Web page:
The Royal Society and polar science
HMS Terror thrown up by ice
'The Royal Society and polar science' ran from July to November 2007 in the Archive Room at the Royal Society, 6-9 Carlton House Terrace, London
The poles have long been seen as places of terror and wonder.
"To us, the sight of ice was a plague, a vexation, a torment, an evil, a matter of despair & the remembrance would never cease" wrote the 19th century explorer, Sir John Ross.
But for centuries, the mystery of these regions has attracted scientists. The questions they asked were large ones. As recently as 1898, Sir John Murray could wonder: "Is there an Antarctic Continent?"
Today, in a world where climate change is a reality, much of the information needed to understand it can be found in these remote places. For International Polar Year, the Royal Society's President Lord Rees has remarked: "Polar regions are clearly the focus of even more interest than they were 50 years ago ... the most pristine and least-explored parts of the planet ..."
John Barrow FRS painted by Stephen Pearce, ca 1840s.
The Royal Society has promoted the scientific understanding of the Arctic and Antarctic for over 200 years. The first regional explorers were whalers and traders, but science quickly followed commerce. By the early 19th century it had become a cartographic challenge to record the wide blank spaces in the Arctic region, primarily to discover a North-West Passage to the Pacific Ocean. This was an opportunity for scientists to add to their knowledge of the Earth, in part as a matter of national prestige.
At the British Admiralty, John Barrow FRS championed the dispatch of several naval expeditions. The Royal Society advised on equipment and instruments, staffing and, crucially, the areas of research which were to be investigated. The North-West Passage was attempted in 1818 by John Ross in the Isabella with William Parry in the Alexander. Among the party was Edward Sabine FRS, recommended by the Royal Society as the expedition's astronomer.
Sabine also overwintered with Parry in the Arctic during 1819-20, the first British team to do so. Sabine's magnetic observations, which earned him the Royal Society's Copley Medal, were preliminary steps in the study of magnetic variation, instigating a major international project under British leadership. This required vast quantities of data and investment in facilities and personnel, as well as political support from the Admiralty and the Royal Society.
This 'Magnetic Crusade' was boosted by the discovery of the Northern Magnetic Pole in 1831 by James Clark Ross FRS. Ross extended the magnetic survey via the 1839-43 southern voyage of the Erebus and Terror. Reaching the Antarctic, he named the highest mountain in the Admiralty Range after Sabine, "one of the most active and zealous promoters of this expedition". The voyage was a great success, generating Sabine's detailed interpretation of the results in the Philosophical Transactions, and the Flora Antarctica of Joseph Dalton Hooker FRS, botanist on the Erebus.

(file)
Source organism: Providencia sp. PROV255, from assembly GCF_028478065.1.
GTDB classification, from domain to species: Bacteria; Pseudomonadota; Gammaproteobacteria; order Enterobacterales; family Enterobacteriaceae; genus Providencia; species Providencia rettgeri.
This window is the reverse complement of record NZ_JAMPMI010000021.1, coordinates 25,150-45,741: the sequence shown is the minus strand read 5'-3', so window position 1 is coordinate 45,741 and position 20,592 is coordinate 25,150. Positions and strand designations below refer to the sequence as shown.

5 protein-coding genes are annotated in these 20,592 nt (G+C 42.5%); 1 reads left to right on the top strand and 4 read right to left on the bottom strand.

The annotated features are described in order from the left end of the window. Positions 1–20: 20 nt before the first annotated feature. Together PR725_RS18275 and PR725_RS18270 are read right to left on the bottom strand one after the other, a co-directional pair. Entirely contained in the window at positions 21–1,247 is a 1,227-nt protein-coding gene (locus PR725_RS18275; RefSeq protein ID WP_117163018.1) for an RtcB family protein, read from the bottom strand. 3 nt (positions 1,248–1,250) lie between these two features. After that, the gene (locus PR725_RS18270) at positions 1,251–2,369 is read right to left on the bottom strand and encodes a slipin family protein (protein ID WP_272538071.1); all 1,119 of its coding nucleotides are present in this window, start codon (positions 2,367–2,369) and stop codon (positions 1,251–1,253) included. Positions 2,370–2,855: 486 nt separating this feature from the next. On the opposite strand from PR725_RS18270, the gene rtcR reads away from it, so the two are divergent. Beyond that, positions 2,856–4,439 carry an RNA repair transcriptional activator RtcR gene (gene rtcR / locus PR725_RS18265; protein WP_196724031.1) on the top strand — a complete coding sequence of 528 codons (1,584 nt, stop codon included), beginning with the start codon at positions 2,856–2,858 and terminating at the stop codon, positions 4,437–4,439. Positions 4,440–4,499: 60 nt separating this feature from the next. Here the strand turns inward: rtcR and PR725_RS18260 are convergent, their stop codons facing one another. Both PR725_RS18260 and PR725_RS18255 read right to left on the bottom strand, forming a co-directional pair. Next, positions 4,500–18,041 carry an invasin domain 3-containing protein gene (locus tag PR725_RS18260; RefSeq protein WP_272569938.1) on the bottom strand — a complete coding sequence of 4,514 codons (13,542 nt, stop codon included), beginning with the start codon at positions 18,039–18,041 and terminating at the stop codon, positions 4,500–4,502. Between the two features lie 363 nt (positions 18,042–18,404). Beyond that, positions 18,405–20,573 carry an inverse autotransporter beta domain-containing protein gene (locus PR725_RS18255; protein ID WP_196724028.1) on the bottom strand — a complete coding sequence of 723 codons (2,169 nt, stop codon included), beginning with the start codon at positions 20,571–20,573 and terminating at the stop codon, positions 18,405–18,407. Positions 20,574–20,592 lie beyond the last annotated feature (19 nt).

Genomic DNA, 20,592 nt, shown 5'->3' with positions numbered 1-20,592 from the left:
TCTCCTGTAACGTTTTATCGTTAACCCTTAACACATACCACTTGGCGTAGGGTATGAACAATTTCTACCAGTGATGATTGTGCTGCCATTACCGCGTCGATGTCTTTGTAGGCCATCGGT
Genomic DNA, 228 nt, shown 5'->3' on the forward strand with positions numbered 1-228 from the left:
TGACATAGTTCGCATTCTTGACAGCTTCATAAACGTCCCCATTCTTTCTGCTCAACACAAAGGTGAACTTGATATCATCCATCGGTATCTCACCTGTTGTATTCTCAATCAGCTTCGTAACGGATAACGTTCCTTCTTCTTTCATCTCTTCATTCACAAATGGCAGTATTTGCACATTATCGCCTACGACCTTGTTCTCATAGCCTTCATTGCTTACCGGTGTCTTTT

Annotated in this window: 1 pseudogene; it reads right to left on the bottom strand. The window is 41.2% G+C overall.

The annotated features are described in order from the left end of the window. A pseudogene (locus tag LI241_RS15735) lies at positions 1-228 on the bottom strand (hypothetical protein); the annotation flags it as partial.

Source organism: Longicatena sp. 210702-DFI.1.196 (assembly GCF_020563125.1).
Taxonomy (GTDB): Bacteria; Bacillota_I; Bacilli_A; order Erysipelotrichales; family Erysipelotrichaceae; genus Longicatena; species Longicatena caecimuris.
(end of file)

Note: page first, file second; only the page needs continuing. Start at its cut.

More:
"Expedition doubling Cape Barrow, July 25 1821" engrabed by Edward Finden after Admiral Sir George Back.
The Arctic expeditions had left an 'unexplored quadrilateral' of 70,000 square miles. Barrow and Sabine again suggested a North-West Passage expedition, arguing that it would help to complete a magnetic survey of the world. The Royal Society gave its consent and the Erebus and Terror were once again used. This time, the ships were fitted with steam engines and extra iron hull plating to battle the polar ice. Supply novelties such as tinned food were added to the technologically well-equipped party.
The expedition leader was Sir John Franklin, lately Governor of Tasmania and now 59 years old. He commanded Erebus, with Francis Crozier FRS, a magnetism expert who had sailed to the Arctic with Parry, appointed to Terror. The ships left on 19 May 1845, and were last seen by two whaling vessels at the end of July, before vanishing into the ice.
A rescue was demanded by Lady Jane Franklin, but hope ended with the 1857-59 expedition of Francis McClintock. Human remains were found together with written records of Franklin's death in 1847. Meanwhile the many expeditions which had joined the search contributed enormously to the mapping of the Canadian archipelago, and to meteorology, magnetism and natural history. Sledging was developed as a transportation technique, particularly by McClintock.
By the later 19th century, exploration had changed completely. Ships now established headquarters from which boats and travelling parties could explore. More fundamentally, expeditions were raised for purely scientific purposes, the model for which was the 1872-76 worldwide voyage of HMS Challenger. The vessel's purpose was to study the world's oceans and their marine zoology. Challenger became the first steamship to cross the Antarctic Circle. The crew took the earliest photograph of an iceberg and skirted the edge of the pack ice.